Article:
Shortly after 8:00 a.m., Bonkowski says he and the 117 other passengers were aboard another Airbus 319 and that plane took off for New York.

On the way to New York, United Airlines spokesman Jeff Green says, there were high winds that forced the plane to land at JFK Airport in New York instead of its scheduled landing at LaGuardia Airport.

Frequent flyer Gary Bonkowski says the turbulence during the flight was 10 times rougher than the worst roller coaster ride you can imagine. He says many people on the plane became sick, vomiting in their seats or running to the bathroom.

Once on the ground at JFK, a flight attendant mentioned to passengers that the plane would be re-fueling and then taking off again so the plane could land at LaGuardia as it was supposed to, but Bonkowski says there was a near mutiny by passengers.

He says people made it clear to the flight crew that, even though they were at an airport they hadn’t planned to be at, they were on the ground and did not want to go into the air again.

United’s Jeff Green says 116 of the 118 passengers exited at JFK. He says two passengers took the ride from JFK to LaGuardia.

[My day was uneventful, relatively speaking.]

Sometimes one reads a story that illicits a, "Well, DUH!" response. This is one of them:

JEFFERSON CITY, Mo. - Missouri's most violent criminals can no longer play video games that simulate murders, carjackings and the killing of police officers, a decision reached after prison officials were told about the content.

Let's see. Violent criminals will no longer be playing games that allow them to be, um, violent criminals. Gee, kind of makes sense to me.

"We didn't closely review these," Dave Dormire, superintendent of the Jefferson City Correctional Center, told The Kansas City Star. "We were told these games had more like cartoon violence."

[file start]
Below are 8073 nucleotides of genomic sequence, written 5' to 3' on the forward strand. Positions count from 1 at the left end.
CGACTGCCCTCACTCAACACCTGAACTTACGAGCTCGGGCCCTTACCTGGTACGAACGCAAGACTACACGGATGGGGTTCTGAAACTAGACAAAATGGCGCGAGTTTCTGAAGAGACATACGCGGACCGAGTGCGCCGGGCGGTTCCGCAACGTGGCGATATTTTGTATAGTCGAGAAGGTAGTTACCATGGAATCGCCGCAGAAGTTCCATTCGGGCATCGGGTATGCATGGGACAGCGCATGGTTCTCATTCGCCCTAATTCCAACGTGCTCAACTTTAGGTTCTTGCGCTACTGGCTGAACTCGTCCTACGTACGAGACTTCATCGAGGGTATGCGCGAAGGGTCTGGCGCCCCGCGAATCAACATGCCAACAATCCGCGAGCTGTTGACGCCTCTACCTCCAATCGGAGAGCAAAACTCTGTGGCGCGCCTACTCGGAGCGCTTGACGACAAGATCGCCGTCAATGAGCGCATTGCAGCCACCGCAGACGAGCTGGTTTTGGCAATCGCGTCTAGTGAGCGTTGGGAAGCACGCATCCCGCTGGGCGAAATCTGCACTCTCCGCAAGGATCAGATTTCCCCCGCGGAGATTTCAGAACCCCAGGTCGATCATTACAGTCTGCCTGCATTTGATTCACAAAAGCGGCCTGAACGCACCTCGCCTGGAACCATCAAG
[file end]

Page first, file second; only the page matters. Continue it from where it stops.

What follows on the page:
Cartoon violence? What rock were these people living under? Video games today strive for uber-realism in their graphics, which is evident just by watching the television advertisements for the things.

The Star reported Thursday the state's new maximum-security prison pulled dozens of violent Sony PlayStation 2 games from its recreation center on Wednesday, after officials were alerted to their content by a reporter. Inmates had been using them for months.

In fact, the prison's PlayStation offerings included one of the most violent games on the market, "Hitman: Contracts," in which players use everything from meat hooks to silencer-equipped pistols to carry out brutal contract killings.

In all, 35 of the facility's more than 80 games were removed. Others remain, including science fiction and sports games.

The games were paid for from inmates' purchases — mostly of snacks — at the prison canteen. The canteen generates up to $20,000 monthly and a committee of corrections officials, prison staffers and several inmates decides how to spend it.

Much of the cash is used for weightlifting and exercise equipment. Video games are a new purchase in Jefferson City; prison officials say other facilities have done the same, though it doesn't appear to be the norm.

"It has a good effect on helping us run the prison and make sure they're busy and not trying to work on ways to escape or harm others," Dormire said. "That's kind of our bottom line — public safety."

I suppose it's inappropriate for me to suggest that maybe they should be doing something else - like making license plates or picking up trash - instead of being allowed to play video games.

[I know, I'm just not in tune with the needs of today's criminals.]

Quote du jour:

"Criminals do not die by the hands of the law; they die by the hands of other men."

-- George Bernard Shaw (1856 - 1950) English dramatist, critic